A payment gateway is an online service provider that connects an electronic shopping cart or virtual terminal/POS to an electronic payment processor. It is your gateway to the rest of the payments infrastructure that allows you to accept electronic forms of payment.
The main function of a gateway is to pass authorization, payments, and settlement data securely to and from the merchant's website to the merchant's processor. The merchant processor in turn connects to the card association (or "network"), which connects to the card issuing bank. The articles in this section explain more about the participants in the payments ecosystem, and put gateways in the right context.
The payments ecosystem is very fragmented, due to a high degree of specialization, and any given payment transaction typically passes through at least five or six different parties, which we will call the payments value chain. The following sections describe the various participants in the payments ecosystem, and the sometimes subtle differences in their functions.
When a customer swipes their credit card to make a payment for a purchase, it usually takes just a couple of seconds for the point of sale system to prompt for a signature or a PIN, and another few seconds to complete the transaction and print out a receipt. It is testament to the robustness of the electronic payments system that the end user is typically completely unaware of the complexity of the underlying plumbing that makes it possible for them to walk out of their homes without a cent in their pockets, and armed with their credit or debit cards, and have complete confidence that they will be able to purchase the goods and services they desire.
A typical payments value chain may comprise of:
The following sections will explain, in brief, the role of each of these parties and some of their key functions.
The term payment gateway is often used loosely to describe a variety of payment service providers, or PSP's, that a merchant deals with in order to accept electronic payment methods. However, in the strictest sense, a gateway is an intermediary that sits between a merchant's virtual POS (point of sale) or online shopping cart, and serves as the first interface from the merchant to the rest of the payments value chain.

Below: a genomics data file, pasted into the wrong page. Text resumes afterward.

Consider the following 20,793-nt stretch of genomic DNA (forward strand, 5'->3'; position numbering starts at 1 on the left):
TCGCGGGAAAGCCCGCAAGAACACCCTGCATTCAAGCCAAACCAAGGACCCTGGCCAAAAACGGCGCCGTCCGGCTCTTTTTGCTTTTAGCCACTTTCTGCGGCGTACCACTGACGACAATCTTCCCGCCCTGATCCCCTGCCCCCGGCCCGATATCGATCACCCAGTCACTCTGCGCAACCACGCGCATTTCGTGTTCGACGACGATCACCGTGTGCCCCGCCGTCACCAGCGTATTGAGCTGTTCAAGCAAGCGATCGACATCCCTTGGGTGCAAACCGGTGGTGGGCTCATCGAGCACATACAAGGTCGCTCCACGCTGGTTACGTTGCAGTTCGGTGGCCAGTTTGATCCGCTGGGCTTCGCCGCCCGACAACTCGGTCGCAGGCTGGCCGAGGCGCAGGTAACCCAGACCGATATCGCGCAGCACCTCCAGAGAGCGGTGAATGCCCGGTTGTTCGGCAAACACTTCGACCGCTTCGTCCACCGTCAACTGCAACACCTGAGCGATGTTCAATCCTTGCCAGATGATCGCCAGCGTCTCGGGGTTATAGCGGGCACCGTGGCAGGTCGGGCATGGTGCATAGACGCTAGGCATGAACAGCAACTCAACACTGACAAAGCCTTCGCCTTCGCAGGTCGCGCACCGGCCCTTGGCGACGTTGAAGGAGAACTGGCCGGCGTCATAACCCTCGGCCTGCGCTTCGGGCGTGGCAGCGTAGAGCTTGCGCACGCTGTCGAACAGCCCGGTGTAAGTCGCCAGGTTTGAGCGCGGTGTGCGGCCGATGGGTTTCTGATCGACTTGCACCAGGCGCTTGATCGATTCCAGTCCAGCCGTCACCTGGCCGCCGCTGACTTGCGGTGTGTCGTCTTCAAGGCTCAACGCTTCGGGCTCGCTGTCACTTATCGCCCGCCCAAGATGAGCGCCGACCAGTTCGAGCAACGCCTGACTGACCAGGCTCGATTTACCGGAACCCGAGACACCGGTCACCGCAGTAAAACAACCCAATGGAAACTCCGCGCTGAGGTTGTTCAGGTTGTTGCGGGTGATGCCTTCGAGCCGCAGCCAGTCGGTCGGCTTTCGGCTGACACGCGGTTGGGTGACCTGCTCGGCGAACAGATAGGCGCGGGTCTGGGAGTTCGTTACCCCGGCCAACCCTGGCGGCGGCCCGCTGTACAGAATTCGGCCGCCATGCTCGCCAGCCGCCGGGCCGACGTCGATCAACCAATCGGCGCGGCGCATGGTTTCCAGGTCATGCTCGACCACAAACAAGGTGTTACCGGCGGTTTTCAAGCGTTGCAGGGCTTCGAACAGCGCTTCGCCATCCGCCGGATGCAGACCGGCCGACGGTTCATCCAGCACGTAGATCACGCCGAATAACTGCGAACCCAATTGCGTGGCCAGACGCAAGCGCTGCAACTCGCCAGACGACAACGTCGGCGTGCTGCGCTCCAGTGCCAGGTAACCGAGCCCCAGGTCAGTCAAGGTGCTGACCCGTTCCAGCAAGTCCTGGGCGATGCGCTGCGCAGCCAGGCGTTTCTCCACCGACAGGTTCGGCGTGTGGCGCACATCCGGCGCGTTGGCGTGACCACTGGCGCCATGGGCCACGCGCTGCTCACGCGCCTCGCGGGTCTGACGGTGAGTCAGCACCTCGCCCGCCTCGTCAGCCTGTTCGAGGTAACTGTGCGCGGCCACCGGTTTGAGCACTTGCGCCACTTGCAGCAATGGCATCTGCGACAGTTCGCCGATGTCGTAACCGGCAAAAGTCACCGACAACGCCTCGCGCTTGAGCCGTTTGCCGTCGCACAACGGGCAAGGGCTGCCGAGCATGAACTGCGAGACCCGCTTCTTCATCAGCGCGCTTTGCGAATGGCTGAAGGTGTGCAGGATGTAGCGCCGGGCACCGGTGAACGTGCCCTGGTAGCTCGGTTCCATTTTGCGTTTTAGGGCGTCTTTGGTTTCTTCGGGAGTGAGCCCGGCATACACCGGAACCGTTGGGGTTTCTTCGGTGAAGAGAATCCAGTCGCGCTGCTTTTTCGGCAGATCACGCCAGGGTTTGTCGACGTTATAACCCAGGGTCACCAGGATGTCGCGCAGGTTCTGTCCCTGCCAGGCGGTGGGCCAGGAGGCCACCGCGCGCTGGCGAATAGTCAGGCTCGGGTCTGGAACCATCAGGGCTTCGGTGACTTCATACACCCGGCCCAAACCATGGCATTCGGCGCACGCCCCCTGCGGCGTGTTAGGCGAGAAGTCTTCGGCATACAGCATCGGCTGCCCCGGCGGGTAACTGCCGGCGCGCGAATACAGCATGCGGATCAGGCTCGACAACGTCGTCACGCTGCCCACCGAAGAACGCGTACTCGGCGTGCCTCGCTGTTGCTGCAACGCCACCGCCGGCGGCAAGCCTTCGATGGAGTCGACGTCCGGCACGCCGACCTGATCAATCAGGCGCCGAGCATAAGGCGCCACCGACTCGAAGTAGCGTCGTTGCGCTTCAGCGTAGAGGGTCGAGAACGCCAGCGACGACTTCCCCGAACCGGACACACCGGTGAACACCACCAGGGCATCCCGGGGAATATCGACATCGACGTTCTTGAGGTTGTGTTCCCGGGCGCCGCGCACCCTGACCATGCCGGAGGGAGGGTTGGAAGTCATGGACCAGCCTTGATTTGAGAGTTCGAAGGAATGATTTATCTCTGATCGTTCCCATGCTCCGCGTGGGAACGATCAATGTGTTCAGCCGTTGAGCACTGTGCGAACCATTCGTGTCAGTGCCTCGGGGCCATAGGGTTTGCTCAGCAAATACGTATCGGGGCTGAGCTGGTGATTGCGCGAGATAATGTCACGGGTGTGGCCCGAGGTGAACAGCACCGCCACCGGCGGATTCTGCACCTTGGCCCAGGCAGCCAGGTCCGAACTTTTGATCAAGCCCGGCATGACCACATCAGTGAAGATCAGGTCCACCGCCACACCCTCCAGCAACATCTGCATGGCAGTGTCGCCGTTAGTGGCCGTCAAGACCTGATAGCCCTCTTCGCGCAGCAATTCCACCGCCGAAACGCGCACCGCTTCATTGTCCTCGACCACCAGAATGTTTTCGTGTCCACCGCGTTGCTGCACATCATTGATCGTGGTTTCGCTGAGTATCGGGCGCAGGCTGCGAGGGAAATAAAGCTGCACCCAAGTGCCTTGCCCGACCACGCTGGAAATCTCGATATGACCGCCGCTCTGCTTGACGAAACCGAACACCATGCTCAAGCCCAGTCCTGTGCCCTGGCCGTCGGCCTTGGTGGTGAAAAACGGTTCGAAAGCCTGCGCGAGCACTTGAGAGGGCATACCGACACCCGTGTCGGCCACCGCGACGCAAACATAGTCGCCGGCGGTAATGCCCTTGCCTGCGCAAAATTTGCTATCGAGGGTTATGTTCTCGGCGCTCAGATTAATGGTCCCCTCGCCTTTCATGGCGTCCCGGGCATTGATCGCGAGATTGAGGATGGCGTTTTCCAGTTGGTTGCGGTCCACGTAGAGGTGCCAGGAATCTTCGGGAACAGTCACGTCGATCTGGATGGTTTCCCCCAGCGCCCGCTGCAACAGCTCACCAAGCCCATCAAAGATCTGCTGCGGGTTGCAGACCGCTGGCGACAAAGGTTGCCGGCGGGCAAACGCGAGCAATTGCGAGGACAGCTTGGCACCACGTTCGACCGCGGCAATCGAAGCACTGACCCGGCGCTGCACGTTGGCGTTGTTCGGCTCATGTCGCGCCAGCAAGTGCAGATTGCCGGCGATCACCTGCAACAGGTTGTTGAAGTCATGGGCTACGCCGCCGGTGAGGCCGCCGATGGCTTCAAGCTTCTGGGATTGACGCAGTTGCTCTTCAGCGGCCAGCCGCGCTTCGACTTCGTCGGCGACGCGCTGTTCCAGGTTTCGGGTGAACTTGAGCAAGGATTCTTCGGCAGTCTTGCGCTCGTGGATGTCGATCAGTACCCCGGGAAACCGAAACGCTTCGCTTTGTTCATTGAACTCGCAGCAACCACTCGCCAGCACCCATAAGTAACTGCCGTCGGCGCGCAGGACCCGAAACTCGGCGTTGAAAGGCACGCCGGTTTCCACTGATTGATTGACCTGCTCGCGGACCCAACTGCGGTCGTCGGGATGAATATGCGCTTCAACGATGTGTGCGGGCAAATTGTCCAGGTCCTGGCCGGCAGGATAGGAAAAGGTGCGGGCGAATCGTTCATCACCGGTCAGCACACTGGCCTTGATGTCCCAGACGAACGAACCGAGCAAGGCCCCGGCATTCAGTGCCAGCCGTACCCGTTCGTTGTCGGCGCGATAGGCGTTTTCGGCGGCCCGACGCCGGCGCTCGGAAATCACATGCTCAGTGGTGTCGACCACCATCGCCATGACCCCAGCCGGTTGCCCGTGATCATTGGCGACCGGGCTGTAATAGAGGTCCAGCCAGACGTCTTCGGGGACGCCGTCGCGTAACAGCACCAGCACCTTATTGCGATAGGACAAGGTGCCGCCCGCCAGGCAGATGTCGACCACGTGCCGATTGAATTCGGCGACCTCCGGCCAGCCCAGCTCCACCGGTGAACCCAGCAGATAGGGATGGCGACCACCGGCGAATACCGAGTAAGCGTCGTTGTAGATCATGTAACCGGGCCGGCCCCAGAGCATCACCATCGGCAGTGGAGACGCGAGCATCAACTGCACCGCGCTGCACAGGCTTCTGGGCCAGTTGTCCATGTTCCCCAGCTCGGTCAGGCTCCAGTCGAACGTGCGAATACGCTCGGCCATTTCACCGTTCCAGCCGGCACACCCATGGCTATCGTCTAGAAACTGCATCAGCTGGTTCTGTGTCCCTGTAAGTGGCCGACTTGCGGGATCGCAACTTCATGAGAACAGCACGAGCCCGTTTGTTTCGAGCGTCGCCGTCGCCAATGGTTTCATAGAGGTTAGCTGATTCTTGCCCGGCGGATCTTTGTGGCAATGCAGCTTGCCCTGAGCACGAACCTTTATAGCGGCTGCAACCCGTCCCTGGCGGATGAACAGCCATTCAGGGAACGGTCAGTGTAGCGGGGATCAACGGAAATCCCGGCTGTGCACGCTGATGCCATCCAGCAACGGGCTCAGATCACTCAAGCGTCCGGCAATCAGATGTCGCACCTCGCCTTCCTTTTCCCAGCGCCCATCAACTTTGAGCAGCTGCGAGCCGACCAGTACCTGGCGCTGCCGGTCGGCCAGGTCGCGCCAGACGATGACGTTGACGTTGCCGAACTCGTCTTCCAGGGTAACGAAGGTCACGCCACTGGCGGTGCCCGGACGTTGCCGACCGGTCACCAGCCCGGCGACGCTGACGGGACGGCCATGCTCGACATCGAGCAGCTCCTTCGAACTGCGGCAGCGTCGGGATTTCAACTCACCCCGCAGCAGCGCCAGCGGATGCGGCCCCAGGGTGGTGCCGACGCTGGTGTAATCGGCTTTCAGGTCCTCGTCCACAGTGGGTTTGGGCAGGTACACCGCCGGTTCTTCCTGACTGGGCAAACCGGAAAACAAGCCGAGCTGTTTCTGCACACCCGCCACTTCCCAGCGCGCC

The gateway essentially ferries messages between the merchant and the payments system, and these messages can be card authorizations, capture (or settlement) transactions, voids, or refunds. In all these cases, messages travel to and from the merchant and the card issuing institution (typically a bank or credit union).
There are two type of gateways:
It is important to consider the pros and cons of each type of gateway before selecting one.
Merchant account providers (or merchant acquirers) provide merchant bank accounts that are capable of receiving and transmitting electronic payment funds. The merchant account provider owns the merchant relationship, and is most often the primary interface to the merchant for everything related to payment acceptance, processing and customer service. Their typical responsibilities are:
Examples are: Chase Paymentech, Silicon Valley Bank, Wells Fargo.
Merchant processors receive and store merchant transaction data and process payment transactions by connecting to the “backbone” networks like Visa and Mastercard. In effect they are the switch that receives the card details from the gateway and decides which network to route them to. The receive data back from the networks and pass them back along to the gateway. Some payment processors also provide other payment services, such as payment gateway and acquiring services.
Examples are: Litle & Co., Merchant eSolutions, Chase Paymentech, Ingenico ePayments, PayPal.
Networks provide the payment infrastructure (“pipes”) to route card payment transactions between merchant processors and issuers. Key functions are:
Of these functions, the first is probably the most critical, as it drives merchant card acceptance and consumer demand for specific network-branded cards. Most consumers only know that they have a Visa or a MasterCard card, not the issuing bank. This is not a coincidence, but a carefully crafted branding strategy on the part of the card associations/networks, and they have done this by funding and driving the creation of issuer-agnostic, consumer-friendly card features and programs, like zero-liability or travel/accident/rental car insurance etc, merchant-specific loyalty program promotions.
Issuers are the banks that issue payment cards. They serve two broad functions:
Larger banks have the scale to economically process payments in-house, but outside of the top 10 banks, and for smaller credit unions, this is usually outsourced to a third party such as FDC or Fiserv.